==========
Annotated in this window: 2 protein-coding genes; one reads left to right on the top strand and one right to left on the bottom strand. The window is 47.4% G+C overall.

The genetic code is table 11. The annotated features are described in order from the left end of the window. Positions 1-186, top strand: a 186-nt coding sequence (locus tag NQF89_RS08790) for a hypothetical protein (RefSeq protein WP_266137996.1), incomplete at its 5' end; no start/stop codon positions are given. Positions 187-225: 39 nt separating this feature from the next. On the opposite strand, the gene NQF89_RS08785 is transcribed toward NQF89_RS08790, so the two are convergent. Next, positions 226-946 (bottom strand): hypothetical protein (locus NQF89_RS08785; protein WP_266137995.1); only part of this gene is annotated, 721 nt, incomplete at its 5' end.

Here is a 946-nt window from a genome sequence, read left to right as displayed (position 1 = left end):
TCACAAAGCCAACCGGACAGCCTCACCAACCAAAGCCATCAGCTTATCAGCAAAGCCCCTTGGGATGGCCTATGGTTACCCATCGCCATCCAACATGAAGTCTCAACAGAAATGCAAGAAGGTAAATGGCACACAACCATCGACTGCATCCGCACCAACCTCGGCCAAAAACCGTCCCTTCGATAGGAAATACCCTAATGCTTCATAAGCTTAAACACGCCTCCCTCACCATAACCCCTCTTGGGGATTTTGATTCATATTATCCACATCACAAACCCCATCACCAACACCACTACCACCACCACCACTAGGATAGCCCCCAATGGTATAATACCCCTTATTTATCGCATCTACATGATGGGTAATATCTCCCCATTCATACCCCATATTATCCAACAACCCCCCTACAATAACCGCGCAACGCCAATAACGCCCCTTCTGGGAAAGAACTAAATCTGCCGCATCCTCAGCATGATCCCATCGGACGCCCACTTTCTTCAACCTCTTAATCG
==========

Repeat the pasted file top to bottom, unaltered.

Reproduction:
Annotated in this window: 2 protein-coding genes; one reads left to right on the top strand and one right to left on the bottom strand. The window is 47.4% G+C overall.

The genetic code is table 11. The annotated features are described in order from the left end of the window. Positions 1-186, top strand: a 186-nt coding sequence (locus tag NQF89_RS08790) for a hypothetical protein (RefSeq protein WP_266137996.1), incomplete at its 5' end; no start/stop codon positions are given. Positions 187-225: 39 nt separating this feature from the next. On the opposite strand, the gene NQF89_RS08785 is transcribed toward NQF89_RS08790, so the two are convergent. Next, positions 226-946 (bottom strand): hypothetical protein (locus NQF89_RS08785; protein WP_266137995.1); only part of this gene is annotated, 721 nt, incomplete at its 5' end.

Here is a 946-nt window from a genome sequence, read left to right as displayed (position 1 = left end):
TCACAAAGCCAACCGGACAGCCTCACCAACCAAAGCCATCAGCTTATCAGCAAAGCCCCTTGGGATGGCCTATGGTTACCCATCGCCATCCAACATGAAGTCTCAACAGAAATGCAAGAAGGTAAATGGCACACAACCATCGACTGCATCCGCACCAACCTCGGCCAAAAACCGTCCCTTCGATAGGAAATACCCTAATGCTTCATAAGCTTAAACACGCCTCCCTCACCATAACCCCTCTTGGGGATTTTGATTCATATTATCCACATCACAAACCCCATCACCAACACCACTACCACCACCACCACTAGGATAGCCCCCAATGGTATAATACCCCTTATTTATCGCATCTACATGATGGGTAATATCTCCCCATTCATACCCCATATTATCCAACAACCCCCCTACAATAACCGCGCAACGCCAATAACGCCCCTTCTGGGAAAGAACTAAATCTGCCGCATCCTCAGCATGATCCCATCGGACGCCCACTTTCTTCAACCTCTTAATCG